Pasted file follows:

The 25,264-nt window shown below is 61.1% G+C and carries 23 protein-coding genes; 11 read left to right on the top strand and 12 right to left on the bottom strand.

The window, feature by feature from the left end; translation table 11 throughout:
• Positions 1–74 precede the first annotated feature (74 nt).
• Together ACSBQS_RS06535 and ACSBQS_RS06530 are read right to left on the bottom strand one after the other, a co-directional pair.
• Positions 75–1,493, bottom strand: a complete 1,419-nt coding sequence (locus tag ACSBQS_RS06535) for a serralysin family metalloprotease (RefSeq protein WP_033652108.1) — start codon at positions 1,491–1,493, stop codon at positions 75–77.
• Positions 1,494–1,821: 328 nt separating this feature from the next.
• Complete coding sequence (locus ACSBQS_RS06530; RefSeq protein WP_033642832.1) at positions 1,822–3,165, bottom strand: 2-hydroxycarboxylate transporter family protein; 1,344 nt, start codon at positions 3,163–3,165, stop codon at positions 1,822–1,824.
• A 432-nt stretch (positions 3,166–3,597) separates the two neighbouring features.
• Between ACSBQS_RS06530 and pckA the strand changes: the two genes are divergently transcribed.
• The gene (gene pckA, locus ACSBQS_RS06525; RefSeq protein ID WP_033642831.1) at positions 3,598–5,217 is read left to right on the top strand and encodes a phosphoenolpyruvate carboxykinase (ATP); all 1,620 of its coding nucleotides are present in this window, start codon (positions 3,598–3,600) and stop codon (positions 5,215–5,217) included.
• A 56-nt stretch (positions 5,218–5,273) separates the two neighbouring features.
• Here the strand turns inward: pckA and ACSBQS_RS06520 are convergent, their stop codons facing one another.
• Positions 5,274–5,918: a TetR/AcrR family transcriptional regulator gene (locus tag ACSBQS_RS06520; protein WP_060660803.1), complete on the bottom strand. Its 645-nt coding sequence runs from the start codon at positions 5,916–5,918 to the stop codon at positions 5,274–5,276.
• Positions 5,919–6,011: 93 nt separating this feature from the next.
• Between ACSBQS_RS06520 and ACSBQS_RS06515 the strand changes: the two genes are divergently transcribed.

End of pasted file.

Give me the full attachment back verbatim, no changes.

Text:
The 25,264-nt window shown below is 61.1% G+C and carries 23 protein-coding genes; 11 read left to right on the top strand and 12 right to left on the bottom strand.

The window, feature by feature from the left end; translation table 11 throughout:
• Positions 1–74 precede the first annotated feature (74 nt).
• Together ACSBQS_RS06535 and ACSBQS_RS06530 are read right to left on the bottom strand one after the other, a co-directional pair.
• Positions 75–1,493, bottom strand: a complete 1,419-nt coding sequence (locus tag ACSBQS_RS06535) for a serralysin family metalloprotease (RefSeq protein WP_033652108.1) — start codon at positions 1,491–1,493, stop codon at positions 75–77.
• Positions 1,494–1,821: 328 nt separating this feature from the next.
• Complete coding sequence (locus ACSBQS_RS06530; RefSeq protein WP_033642832.1) at positions 1,822–3,165, bottom strand: 2-hydroxycarboxylate transporter family protein; 1,344 nt, start codon at positions 3,163–3,165, stop codon at positions 1,822–1,824.
• A 432-nt stretch (positions 3,166–3,597) separates the two neighbouring features.
• Between ACSBQS_RS06530 and pckA the strand changes: the two genes are divergently transcribed.
• The gene (gene pckA, locus ACSBQS_RS06525; RefSeq protein ID WP_033642831.1) at positions 3,598–5,217 is read left to right on the top strand and encodes a phosphoenolpyruvate carboxykinase (ATP); all 1,620 of its coding nucleotides are present in this window, start codon (positions 3,598–3,600) and stop codon (positions 5,215–5,217) included.
• A 56-nt stretch (positions 5,218–5,273) separates the two neighbouring features.
• Here the strand turns inward: pckA and ACSBQS_RS06520 are convergent, their stop codons facing one another.
• Positions 5,274–5,918: a TetR/AcrR family transcriptional regulator gene (locus tag ACSBQS_RS06520; protein WP_060660803.1), complete on the bottom strand. Its 645-nt coding sequence runs from the start codon at positions 5,916–5,918 to the stop codon at positions 5,274–5,276.
• Positions 5,919–6,011: 93 nt separating this feature from the next.
• Between ACSBQS_RS06520 and ACSBQS_RS06515 the strand changes: the two genes are divergently transcribed.